What Causes Scoliosis?
As mentioned above, the majority of scoliosis cases are classified as idiopathic, cause unknown. Instances where the cause is known are broken up into three categories: functional, neuromuscular, or degenerative.
Functional scoliosis is also termed nonstructural scoliosis because poor posture, a short leg, and/or the back muscles cause the spine to curve abnormally. This type of scoliosis is almost always reversible.
Neuromuscular scoliosis can be caused by cerebral palsy, Marfan’s disease, muscular dystrophy, muscle atrophy, polio, spina bifida, or spinal cord injury. Abnormal spinal curvature may worsen during growth spurts and lead to weak trunk muscles making it difficult to sit upright, stand, or walk.
Degenerative scoliosis affects adults and develops secondary to a spinal condition such as bone spurs, degenerative disc disease, osteoarthritis, osteoporosis, spinal fracture, or weakening of soft tissues such as the spine’s ligaments.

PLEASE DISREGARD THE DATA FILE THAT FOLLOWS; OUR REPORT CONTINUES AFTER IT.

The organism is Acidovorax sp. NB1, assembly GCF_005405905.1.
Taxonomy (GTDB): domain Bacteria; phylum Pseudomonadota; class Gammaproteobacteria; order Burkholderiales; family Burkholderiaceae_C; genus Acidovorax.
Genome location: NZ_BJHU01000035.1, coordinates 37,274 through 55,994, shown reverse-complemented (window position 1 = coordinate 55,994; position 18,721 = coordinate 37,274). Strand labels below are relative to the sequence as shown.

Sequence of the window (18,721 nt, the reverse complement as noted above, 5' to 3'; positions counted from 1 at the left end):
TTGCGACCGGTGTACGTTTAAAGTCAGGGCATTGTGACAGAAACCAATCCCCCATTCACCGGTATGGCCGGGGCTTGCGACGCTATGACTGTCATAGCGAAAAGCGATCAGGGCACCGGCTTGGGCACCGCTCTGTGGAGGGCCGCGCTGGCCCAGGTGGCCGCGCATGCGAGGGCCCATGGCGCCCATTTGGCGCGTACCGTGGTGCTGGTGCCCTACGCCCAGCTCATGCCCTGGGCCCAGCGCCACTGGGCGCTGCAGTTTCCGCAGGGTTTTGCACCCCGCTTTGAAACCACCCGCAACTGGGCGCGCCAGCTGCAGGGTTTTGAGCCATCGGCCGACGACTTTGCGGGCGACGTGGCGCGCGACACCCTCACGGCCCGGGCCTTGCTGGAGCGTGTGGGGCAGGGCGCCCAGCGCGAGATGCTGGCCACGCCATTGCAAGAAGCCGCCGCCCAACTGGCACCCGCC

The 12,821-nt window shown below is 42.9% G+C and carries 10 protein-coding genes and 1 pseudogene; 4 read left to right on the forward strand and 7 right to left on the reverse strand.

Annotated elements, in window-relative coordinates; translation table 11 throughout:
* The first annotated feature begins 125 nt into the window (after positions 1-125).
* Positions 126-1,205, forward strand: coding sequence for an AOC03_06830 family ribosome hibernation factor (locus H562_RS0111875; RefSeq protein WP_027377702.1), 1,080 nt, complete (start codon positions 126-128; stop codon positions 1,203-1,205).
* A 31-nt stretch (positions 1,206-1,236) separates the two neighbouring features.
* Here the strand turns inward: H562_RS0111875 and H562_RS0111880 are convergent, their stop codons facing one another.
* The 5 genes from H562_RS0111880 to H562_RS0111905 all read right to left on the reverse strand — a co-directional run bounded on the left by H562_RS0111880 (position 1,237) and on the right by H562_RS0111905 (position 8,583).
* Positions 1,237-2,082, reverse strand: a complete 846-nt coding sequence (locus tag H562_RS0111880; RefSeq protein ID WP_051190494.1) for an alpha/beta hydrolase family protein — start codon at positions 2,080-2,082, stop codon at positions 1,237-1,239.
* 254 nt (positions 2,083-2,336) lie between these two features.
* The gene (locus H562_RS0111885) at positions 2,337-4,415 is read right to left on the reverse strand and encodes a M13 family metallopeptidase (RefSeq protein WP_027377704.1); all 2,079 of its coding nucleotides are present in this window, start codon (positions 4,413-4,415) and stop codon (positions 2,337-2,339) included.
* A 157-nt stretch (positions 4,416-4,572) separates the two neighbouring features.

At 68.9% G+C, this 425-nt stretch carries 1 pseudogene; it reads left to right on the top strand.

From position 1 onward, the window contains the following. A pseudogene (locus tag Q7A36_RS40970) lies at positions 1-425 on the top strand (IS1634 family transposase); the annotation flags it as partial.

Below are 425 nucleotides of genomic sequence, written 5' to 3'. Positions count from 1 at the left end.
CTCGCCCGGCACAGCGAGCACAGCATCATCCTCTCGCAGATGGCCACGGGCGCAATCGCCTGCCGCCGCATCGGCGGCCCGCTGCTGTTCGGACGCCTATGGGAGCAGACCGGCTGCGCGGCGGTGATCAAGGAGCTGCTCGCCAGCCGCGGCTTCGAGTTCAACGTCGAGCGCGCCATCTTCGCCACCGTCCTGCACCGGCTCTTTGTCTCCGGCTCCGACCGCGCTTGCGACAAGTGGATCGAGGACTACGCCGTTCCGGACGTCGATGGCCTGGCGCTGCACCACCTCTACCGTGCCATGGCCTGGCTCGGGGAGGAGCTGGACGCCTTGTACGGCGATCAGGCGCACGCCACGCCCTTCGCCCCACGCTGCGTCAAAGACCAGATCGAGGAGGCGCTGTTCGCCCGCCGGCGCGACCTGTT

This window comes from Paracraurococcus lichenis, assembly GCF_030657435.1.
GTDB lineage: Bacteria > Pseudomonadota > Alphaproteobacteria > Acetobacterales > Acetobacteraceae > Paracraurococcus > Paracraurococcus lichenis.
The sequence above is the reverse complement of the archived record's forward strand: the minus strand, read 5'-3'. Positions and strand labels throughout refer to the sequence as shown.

Depending on the patient’s age, diagnosis often includes:
Medical and family history (i.e. family members who have/had scoliosis)
Physical and neurological examination
X-rays such as full body, side and back to front views*
Magnetic resonance imaging (MRI)*
Adam’s Forward Bending test to identify the curve(s)
Plumb Line test to see if the spine is straight or curves
Scoliometer to measure the size of the rib hump
*X-rays are essential and help the specialist to measure the size of the curve(s). Curves measuring greater than 25-30 degrees are considered significant. Curves greater than 45-50 degrees are considered severe. Depending on the severity of the scoliosis and symptoms, an MRI may be needed.